WHY HAVE THE BOTTOM PART OF THE PICTURE IF THERE’S NOTHING THERE?

Because Van Gogh did not want to illustrate the conflict which the viewer would impassionately watch.  He wanted the viewer to take an active part. He wanted the viewer on the side of the farmers in this conflict.

In fact, the foreground is not empty at all. Van Gogh loved ruining flats. We know today that many of the hills or uneven fields he painted never existed. In his and our reality they are perfectly flat. Look at the curves Van Gogh created in this yellow square.

I’ve highlighted just a few of them, for the maze he created is quite confusing. And it is this confusion that makes the eye travel back to the foreground (after it skidded all the way up). The brain wants to sort it out. And then resigns, confounded. That’s why people forget where the steam engine was. The brain gets busy with sorting out other things.

But why Van Gogh wanted us to come back to the foreground, for god’s sake? Because he wanted us to walk, to feel the earth, the land. To step on those stems. To linger there, be there, with the farmers. To be on their side, not the train’s or the factories’.

Is this a landscape then? Or a scene of the battle between nature and industry in which Van Gogh wants us to take part on the side of nature? I find it hard to classify this painting. Just as hard as to move away from it.

Did you like this post? If yes, you’d love a story about the conflict in Van Gogh portaits, What it is and where to find it!

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11 thoughts on “Whatcha lookin’ at?

  1. Anna

    Definitely a battle scene. I hadn’t seen this painting before (sadly, I used to live a 5 min walk from Musee Rodin, and never went for no good reason), but before I got to your analysis, my first impression was ‘peasants slaving away to provide the resources for the city.’ To me, the town skyline – and the train and ESPECIALLY the pipes – are all watching over the laborers. The town is Foucault’s Panopticon and its power and control weighs down heavily on everything and everyone beneath it.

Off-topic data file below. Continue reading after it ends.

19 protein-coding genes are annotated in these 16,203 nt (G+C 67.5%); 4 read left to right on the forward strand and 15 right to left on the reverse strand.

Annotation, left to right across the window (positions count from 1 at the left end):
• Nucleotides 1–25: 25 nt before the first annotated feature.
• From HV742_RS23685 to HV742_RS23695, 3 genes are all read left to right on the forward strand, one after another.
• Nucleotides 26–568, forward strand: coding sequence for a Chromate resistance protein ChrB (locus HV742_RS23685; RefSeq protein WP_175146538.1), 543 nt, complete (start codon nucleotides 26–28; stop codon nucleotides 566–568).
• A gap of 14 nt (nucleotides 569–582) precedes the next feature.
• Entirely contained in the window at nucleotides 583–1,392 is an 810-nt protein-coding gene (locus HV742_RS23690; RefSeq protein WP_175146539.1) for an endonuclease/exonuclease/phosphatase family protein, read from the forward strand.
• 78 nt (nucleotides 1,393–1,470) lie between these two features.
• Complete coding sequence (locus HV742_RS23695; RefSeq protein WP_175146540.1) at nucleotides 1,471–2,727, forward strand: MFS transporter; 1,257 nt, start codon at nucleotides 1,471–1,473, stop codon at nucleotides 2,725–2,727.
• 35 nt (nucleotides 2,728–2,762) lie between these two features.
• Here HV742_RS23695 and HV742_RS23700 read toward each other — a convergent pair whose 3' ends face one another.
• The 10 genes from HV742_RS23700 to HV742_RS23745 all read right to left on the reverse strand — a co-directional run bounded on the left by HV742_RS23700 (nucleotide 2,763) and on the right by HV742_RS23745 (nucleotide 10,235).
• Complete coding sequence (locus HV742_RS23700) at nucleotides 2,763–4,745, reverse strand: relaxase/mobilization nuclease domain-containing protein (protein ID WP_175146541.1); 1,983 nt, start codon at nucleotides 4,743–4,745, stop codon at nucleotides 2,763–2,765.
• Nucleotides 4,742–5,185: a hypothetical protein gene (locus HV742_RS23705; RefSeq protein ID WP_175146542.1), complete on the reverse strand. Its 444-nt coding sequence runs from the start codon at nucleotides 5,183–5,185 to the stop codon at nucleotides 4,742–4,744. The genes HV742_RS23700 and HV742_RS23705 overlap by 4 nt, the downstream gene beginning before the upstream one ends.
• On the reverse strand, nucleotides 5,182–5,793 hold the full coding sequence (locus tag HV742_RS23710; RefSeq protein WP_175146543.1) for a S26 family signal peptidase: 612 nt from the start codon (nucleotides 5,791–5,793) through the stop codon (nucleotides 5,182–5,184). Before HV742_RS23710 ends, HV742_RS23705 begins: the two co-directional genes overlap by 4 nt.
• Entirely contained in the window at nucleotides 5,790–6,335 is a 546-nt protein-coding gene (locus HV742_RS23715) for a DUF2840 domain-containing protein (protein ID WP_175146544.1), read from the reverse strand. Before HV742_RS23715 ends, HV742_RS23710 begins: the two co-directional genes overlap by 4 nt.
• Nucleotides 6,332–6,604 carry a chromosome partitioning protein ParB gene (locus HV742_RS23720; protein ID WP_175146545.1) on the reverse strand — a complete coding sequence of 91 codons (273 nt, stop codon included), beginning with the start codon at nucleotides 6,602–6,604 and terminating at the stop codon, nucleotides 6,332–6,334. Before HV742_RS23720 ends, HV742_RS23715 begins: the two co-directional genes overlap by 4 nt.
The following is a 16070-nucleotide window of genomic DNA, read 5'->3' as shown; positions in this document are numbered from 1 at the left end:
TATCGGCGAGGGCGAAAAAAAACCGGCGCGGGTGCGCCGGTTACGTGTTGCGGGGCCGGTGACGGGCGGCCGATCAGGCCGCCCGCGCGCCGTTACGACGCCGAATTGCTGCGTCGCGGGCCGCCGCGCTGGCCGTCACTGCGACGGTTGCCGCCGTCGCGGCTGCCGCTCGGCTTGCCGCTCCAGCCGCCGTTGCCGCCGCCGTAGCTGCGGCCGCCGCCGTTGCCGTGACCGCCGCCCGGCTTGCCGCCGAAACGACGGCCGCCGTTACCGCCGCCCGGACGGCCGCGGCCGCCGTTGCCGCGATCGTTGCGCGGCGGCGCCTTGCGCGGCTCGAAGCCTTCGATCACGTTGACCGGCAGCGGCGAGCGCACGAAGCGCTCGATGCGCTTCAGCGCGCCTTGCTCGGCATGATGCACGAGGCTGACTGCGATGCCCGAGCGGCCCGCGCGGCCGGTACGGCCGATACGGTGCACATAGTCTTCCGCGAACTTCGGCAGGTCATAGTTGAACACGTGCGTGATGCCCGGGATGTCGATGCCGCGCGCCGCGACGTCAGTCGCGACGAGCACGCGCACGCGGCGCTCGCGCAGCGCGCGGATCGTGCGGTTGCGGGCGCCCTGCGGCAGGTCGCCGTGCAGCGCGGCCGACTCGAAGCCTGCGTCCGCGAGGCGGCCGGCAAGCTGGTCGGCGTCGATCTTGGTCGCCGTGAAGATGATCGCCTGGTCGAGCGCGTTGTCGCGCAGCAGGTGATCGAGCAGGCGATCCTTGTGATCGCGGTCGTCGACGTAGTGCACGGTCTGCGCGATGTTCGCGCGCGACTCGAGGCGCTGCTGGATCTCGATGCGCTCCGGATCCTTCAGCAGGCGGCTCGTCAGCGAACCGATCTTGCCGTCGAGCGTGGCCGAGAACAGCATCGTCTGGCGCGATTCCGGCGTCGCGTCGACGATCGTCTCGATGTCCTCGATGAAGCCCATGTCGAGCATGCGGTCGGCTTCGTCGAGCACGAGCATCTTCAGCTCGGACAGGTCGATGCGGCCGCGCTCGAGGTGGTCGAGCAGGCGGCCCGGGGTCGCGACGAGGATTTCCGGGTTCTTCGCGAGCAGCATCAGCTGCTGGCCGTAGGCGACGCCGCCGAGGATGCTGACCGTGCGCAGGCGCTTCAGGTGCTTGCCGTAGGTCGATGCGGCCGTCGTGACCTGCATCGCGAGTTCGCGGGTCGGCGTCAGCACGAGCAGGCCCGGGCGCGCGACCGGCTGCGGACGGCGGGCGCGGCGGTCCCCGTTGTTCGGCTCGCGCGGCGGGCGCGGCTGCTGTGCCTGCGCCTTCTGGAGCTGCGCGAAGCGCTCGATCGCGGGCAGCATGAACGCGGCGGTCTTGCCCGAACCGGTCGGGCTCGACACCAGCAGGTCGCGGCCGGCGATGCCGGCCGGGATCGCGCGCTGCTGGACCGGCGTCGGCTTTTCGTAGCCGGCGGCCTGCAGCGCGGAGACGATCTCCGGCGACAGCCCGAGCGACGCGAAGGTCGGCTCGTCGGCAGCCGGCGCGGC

Reply
    1. artmoscow Post author

      These are the marxist roots that speak to you )

      Van Gogh didn’t view peasants as “slaves”, but rather as proud free labourers.This is why agricultural tools are often blown out of proportion in his paintings. Out of respect. He copied Millet’s paintings that would mostly have sad and tired peasants in it, but those were just compassionate copies made by a compassionate soul.

      But I totally like your feeling of the town weighting down from above on the peasants. It is indeed painted in colours that make it a heavy slab.

      Reply
    1. artmoscow Post author

      Thank you! I believe I’ve spent so many hours on Google Art Project my family must be really jealous of it. No, this work is not there ) What I really want my readers to learn is to more than watch, but to see, understand, appreciate and, perhaps, apply all this to their own paintings or photographs.

      Reply
  2. Pingback: Composition and Meaning. A Short Lesson. | zeldalegacy.net

  3. mybeautfulthings

    When i go to Paris I go to the Musee D’Orsay to see my favourite painting, one that stopped me in my tracks the first time I saw it – Le Berceau painted by Berthe Morisot. Do you know it? 🙂

    Reply
    1. artmoscow Post author

      Of course I know it. I believe I know them all ) What I find interesting is that 130 years ago NO ONE wanted it. A reclining nude? yes, please, I’ll have two. A mother? Oh no. Simply because men were buying pictures, even if they sometimes would let a woman paint them )

      Reply
      1. mybeautfulthings

        Sorry! I’m delighted that you know it as so few people seem to! I even went on a course of art history and the (female) lecturer didn’t mention Morisot when discussing the Impressionists.
        I shall look forward to following your blog. 🙂

        Reply